The exact commission realtors charge depends on the agent and the deal you negotiate. But the typical realtor commission is 5-6% of the sales price. This is split between the buyer’s agent and the listing agents – so each will pocket somewhere around 3%. Here is a closer look at how much the average realtor makes with each deal.
What if One Party Has No Agent?
While it’s typical for both the buyer and the seller to have their own agent, there are no laws that require you to have representation. So, it’s possible that one party may feel confident in negotiating and handling the closing on their own and would rather save a bit of money.
In this scenario, the commission is usually cut in half, and the agent representing the single party would still receive their customary 3%. So, it doesn’t make much difference to the realtor whether or not the other party has an agent because they should be paid the same.
There is also the scenario of dual agency – where one agent represents both the buyer and the seller. The agent will likely want to collect the full commission because they are doing twice the amount of work. But, it’s not unusual for the seller to negotiate the commission down to 4 or 5% with a dual agent. This situation is rare, but it does occur – so if you find yourself sharing an agent with the other party, make sure the expectations about representation and commission are agreed upon upfront.
Realtor Commission Examples
The commission a realtor earns on a deal is a percentage of the final sales price. This means the amount of money each broker will pocket varies radically from deal to deal, depending on the market and the type of homes they are selling.
For instance, a broker selling luxury properties in Manhattan will earn far more than an agent selling single-family homes in New Jersey. Here is a look at a few examples of the average realtor commissions at a few different price points.
|Final Sales Price
|Full Broker Commission (6%)
|Commission per Agent (3%)
What is the Standard Commission Percentage?
The standard agent commission is 6%, with 3% each to the buyers and seller’s agents. But this will vary depending on the market and the broker’s negotiating skills.
In areas with expensive real estate like New York or San Francisco, it’s not uncommon for brokers to charge closer to 5% because they are already making so much more than the average deal. Plus, there is a large pool of agents to compete with.
On the flip side, in areas where the cost of a home is lower, and there is less competition, agents may charge a bit more for their knowledge of the local market. Plus, they have to be sure they will make enough to justify their hard work.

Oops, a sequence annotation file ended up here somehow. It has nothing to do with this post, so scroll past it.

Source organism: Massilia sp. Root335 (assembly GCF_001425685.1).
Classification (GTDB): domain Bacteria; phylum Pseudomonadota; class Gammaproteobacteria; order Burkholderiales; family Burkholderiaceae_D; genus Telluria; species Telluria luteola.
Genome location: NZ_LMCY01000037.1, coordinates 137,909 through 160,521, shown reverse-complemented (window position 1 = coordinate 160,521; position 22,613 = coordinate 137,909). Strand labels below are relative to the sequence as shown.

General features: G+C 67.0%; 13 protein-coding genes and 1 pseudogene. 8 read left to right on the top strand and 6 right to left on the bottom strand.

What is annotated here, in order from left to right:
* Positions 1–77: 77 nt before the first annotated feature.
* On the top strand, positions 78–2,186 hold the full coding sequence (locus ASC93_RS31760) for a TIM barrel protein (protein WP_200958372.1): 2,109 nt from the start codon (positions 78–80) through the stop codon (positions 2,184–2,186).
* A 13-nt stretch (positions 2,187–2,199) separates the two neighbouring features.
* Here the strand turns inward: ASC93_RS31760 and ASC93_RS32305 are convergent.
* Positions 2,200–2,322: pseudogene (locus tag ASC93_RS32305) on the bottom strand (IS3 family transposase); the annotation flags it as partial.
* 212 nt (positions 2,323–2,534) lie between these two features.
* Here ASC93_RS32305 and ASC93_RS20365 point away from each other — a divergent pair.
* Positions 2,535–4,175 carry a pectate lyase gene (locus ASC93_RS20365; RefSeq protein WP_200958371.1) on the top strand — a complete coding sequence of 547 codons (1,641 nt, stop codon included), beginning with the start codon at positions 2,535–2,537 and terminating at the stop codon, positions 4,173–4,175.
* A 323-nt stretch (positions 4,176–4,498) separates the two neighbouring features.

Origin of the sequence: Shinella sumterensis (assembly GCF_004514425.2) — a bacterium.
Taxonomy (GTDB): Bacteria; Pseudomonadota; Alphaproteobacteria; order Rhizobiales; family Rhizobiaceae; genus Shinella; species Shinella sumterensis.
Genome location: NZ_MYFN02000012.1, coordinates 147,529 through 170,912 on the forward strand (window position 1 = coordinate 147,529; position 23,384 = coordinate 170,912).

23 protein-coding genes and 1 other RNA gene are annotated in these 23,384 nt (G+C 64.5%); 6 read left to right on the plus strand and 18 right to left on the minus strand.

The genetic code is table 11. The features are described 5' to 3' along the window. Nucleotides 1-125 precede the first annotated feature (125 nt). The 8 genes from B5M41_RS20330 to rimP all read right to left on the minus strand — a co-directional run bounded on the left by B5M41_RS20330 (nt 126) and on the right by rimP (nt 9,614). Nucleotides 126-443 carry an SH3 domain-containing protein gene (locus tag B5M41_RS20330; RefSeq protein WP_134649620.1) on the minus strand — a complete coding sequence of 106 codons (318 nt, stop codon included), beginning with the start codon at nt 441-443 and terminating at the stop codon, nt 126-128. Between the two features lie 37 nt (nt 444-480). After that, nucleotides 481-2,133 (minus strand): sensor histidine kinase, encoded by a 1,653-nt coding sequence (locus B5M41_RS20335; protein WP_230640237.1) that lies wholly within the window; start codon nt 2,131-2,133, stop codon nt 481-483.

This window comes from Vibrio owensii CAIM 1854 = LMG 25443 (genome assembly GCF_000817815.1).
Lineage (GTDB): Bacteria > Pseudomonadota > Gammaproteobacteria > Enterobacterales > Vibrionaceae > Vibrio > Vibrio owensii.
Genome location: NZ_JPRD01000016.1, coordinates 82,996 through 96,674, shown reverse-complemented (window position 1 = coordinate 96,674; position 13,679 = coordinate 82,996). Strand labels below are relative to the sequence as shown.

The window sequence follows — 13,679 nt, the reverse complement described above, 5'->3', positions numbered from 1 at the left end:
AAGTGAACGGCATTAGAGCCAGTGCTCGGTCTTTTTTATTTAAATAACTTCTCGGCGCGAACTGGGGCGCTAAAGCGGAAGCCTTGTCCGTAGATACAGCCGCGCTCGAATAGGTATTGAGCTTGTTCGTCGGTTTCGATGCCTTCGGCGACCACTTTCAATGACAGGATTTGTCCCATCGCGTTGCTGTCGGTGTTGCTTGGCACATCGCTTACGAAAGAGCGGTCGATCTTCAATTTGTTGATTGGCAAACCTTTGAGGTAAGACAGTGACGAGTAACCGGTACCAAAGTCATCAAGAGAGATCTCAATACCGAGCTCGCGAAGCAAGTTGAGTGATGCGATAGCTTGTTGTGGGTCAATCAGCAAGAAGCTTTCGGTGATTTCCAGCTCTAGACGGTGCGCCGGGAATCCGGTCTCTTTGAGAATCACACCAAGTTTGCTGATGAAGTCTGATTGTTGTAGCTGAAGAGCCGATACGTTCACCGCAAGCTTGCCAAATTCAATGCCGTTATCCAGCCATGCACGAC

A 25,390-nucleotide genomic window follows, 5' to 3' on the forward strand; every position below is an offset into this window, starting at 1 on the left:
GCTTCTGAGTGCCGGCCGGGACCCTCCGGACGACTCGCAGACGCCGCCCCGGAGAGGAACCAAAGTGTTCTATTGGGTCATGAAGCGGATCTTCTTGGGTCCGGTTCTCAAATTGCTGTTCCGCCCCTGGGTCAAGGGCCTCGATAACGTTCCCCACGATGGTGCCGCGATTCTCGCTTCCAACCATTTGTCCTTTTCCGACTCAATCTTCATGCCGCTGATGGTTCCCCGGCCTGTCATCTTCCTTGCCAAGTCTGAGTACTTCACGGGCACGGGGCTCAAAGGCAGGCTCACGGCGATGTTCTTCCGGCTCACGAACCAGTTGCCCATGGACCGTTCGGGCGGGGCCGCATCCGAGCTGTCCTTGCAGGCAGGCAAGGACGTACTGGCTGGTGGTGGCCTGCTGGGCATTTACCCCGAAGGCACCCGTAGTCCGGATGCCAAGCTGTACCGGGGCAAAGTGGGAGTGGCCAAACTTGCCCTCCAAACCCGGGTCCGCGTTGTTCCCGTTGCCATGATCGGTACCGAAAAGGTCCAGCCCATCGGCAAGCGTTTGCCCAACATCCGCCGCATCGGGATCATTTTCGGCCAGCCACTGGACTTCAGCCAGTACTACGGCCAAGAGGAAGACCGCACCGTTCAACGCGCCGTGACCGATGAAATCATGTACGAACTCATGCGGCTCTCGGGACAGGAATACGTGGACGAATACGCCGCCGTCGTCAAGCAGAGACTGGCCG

Who Pays the Agent?
The agent’s commission is taken out of the final sum paid by the buyer at closing. So, even though the commission was negotiated with the seller, it’s technically paid by the buyer, as they’re providing the money for the deal. So, it depends on how you look at the situation.
No one pays the fee out of pocket, the way you would pay a contractor or landscaper. But the seller should factor the cost of the broker fees into their listing price to be sure they make enough to finance their next purchase or pay off any debts.
Do Realtors Keep the Full Commission?
It depends on the realtor. Most agents must split the commission with the brokerage they work for. The broker typically agrees to provide the agent with access to listings and resources such as an office and computers in exchange for a percentage of each commission.
The typical split is 50/50 – meaning the brokerage takes half, and the individual agent pockets the other half. But this can be more or less depending on the market and the agent’s experience level. For example, newer agents who require more oversight may take home less than 50%, whereas high producers with more bargaining power may take home more. Some brokerages even charge agents a flat fee per month but allow them to keep the majority of the commission.
Realtors who own their own brokerage can pocket the full commission. But they also have to pay for overhead costs – including marketing, office space, and resources for the agents underneath them (if they have any). So, it’s unusual for realtors to pocket 100% of the commission as profit. But the amount they take home depends on the fee structure of the brokerage and the agent’s level of experience.
How Can You Lower Realtor Commission?
Broker commissions are not set in stone, so there is always room to negotiate if you are strapped for cash. One way to lower the commission is to represent yourself. This may backfire and lead to a lower sales price. But if you feel confident in your abilities to find or market a property, it could save you from paying the full 6% commission.
There is also something called a limited-service agent who will provide select assistance in exchange for a lower fee. For example, they may agree to a 1% fee just to oversee the closing but not the marketing or negotiation phase. The exact services offered by these types of agents vary, but this can be a good way to save money.
Plus, you can always find ways to negotiate with an agent, but you’ll have to have some sort of leverage. Most brokers you call out of the blue will have a set percentage that they work for. They may budge a bit if you are persuasive, or they may just choose to move on to other clients willing to pay the full fee.
If you have a friend who is in real estate, you may be able to leverage your personal relationship to secure a better commission. Or, if you know someone you trust, who is just getting started in the real estate industry, you may convince them to offer a lower commission in exchange for the experience. Both could backfire and cost you a friendship or money down the line. But as long as you are upfront about your expectations and are willing to be patient, it could work out for all parties involved.